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America draws its strength from people like Jose Hernandez.
That Hernandez, one of four children in a migrant family from Mexico, would become an accomplished engineer and astronaut is nothing short of a spectacular achievement.
After all, he led something of a nomadic existence with his family, as they traveled from job to job and field to field. Hernandez, who was born Aug. 7, 1962, in French Camp but considers Stockton to be his hometown, didn’t learn to speak English until he was 12 years old.
Hernandez was hoeing a row of sugar beets in a field near Stockton and listening to his transistor radio when he heard an announcement some 30 years ago that would alter the course of his life. A man named Franklin Chang-Diaz had been selected for astronaut training. At the time, Hernandez was a senior in high school.
“I was already interested in science and engineering,” Hernandez said in his official NASA biography. “But that was the moment I said, ‘I want to fly in space.’ And that’s something I’ve been striving for each day since then.”
That’s a pretty ambitious agenda for anybody, let alone a teen-age field hand.
The success Hernandez has achieved is a remarkable testament to his hard work and determined perseverance. He overcame some very long odds to get where he is today.
Sure, he had help along the way. Some of that help came from government, of all places.
Unlike today’s Washington, a coalition of senators and congressmen were able to put partisan differences aside in the mid-1960s and work together, crafting legislation that one day would benefit Hernandez and thousands of Hispanics like him.
Had that not been the case, Hernandez certainly would have faced a much longer and much tougher row to hoe. He was barely 3 years old when Congress enacted the Immigration Act of 1965.
Experts say that piece of legislation was a turning point in U.S. immigration and civil rights policy.
The 1965 Act all but ended immigration quotas that favored people coming to the United States from Europe. Under the legislation, things like job skills and family relationships, rather than geography, were used to establish immigration priorities.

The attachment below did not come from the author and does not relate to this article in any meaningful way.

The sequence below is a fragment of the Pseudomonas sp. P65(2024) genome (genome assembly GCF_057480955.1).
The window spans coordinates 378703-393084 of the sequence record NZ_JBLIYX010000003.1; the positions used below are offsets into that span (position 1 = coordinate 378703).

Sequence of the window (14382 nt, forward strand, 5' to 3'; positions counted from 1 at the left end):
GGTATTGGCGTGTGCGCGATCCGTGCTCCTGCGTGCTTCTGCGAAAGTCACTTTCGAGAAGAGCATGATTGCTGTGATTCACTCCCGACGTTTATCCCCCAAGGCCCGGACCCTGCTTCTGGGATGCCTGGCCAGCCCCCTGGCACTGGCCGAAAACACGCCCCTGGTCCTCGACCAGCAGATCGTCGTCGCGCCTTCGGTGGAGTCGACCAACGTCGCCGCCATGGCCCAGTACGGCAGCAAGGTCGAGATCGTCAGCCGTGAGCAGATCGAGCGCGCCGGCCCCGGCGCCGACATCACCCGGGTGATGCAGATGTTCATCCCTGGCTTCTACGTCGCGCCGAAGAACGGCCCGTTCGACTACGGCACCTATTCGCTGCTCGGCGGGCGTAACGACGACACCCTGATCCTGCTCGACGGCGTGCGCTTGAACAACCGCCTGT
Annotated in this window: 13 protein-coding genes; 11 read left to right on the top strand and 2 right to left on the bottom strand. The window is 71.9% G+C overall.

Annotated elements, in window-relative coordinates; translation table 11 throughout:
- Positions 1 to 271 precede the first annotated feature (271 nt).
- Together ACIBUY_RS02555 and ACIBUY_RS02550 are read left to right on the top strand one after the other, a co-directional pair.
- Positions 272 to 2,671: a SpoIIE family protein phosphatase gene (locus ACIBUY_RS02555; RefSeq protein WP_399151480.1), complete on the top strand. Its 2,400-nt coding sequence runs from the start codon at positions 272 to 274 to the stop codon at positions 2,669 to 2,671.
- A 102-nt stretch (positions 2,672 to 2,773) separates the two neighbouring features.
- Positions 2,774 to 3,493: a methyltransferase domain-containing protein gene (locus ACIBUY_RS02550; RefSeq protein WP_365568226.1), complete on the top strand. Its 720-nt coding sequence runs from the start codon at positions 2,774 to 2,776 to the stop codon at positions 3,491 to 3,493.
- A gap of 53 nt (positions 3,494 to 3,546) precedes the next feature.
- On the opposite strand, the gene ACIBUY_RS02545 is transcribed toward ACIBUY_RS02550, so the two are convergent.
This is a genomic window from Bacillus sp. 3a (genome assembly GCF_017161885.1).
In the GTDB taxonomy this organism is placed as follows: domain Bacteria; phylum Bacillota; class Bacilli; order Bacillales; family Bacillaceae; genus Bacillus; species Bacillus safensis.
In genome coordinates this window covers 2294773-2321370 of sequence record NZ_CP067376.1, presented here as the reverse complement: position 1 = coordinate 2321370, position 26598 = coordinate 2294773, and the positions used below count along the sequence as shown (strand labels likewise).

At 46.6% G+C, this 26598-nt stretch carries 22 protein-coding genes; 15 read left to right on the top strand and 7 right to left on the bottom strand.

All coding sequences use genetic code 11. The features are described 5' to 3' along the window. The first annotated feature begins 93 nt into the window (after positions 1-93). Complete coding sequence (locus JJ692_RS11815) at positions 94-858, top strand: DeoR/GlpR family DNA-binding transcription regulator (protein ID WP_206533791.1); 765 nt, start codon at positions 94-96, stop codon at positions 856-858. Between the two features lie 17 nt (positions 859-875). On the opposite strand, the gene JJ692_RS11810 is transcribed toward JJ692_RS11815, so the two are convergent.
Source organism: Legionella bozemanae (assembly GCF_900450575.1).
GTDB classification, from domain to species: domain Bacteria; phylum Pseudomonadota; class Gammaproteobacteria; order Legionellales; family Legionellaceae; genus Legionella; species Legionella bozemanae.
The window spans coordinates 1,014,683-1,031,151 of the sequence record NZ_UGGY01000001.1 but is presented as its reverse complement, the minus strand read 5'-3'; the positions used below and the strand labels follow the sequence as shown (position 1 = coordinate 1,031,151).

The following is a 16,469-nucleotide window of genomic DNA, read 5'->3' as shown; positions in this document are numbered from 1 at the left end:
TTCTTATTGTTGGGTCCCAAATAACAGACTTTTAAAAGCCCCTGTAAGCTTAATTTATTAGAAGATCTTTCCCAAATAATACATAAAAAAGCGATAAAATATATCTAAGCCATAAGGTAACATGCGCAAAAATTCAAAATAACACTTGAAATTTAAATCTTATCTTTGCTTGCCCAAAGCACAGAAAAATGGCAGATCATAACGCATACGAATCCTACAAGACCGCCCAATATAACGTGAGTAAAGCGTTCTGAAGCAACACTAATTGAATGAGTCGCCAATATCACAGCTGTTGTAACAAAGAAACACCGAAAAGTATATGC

In 1968, Congress passed the Bilingual Education Act which required schools to offer bilingual education programs.
Such legislation helped open the doors of education, and keep them open, for thousands and thousands of minority students – students like Hernandez, who seized the moment, and, ultimately, made it his own.
In 1984, Hernandez received a bachelor’s degree in electrical engineering from Pacific. Two years later, he was awarded a master’s degree in electrical and computer engineering from the University of California at Santa Barbara.
“We are extremely proud to see a member of the Pacific family accomplish such an amazing feat of being one of only a few people in history to fly into space,” said Tom Zuckerman, chairman of Pacific’s Board of Regents. “By achieving his lifelong dream, Jose Hernandez has set an exemplary example of what one can accomplish by getting a college education.”
In 1987, Hernandez joined the staff at Lawrence Livermore National Laboratory. His work there during the 1990s contributed to the development of a new tool used for early breast cancer detection.
Specifically, he helped refine signal and image processing skills for applications in radar imaging, computed tomography, acoustic imaging and other non-destructive evaluation techniques.
Hernandez and Lawrence Livermore colleagues also developed quantitative x-ray film imaging analysis techniques. These techniques allowed the “characterization of low-density materials for use in the development of an X-Ray laser as part of the Strategic
Defense Initiative Program,” according to his NASA biography.
He also played a key role in the development of “material x-ray transport models that allowed for the development of human tissue absorbed dose models useful for medical imaging applications.”
In 2001, Hernandez moved to NASA and the Johnson Space Center in Houston, Texas.
Since joining NASA, Hernandez has performed a variety of tasks, including helping to develop, evaluate and select advanced structural materials for use in aircraft and spacecraft structures, as well as their power and propulsion systems.
Additionally, Hernandez conducted research into basic engineering materials and applied general engineering mechanics principles to define the behavior of those materials.
In February 2006, he completed his astronaut candidate training.
On Discovery, Hernandez is serving as a mission specialist. The space craft carried a “multi-purpose logistics module” filled with science and storage racks to the station.
It was during the astronaut application process that Hernandez came face-to-face with Franklin Chang-Diaz, the man who first inspired him to dream about space travel.
“It was a strange place to find myself,” said Hernandez in his NASA biography, “being evaluated by the person who gave me the motivation to be there in the first place. But I found that we actually had common experiences – a similar upbringing, the same language issues. That built up my confidence. Any barriers that existed, he had already hurdled them.”
Hernandez passed the test, of course. And today, his accomplishments certainly will inspire many others – not just to follow in his footsteps; but surpass what he has achieved.
That is, after all, the American way.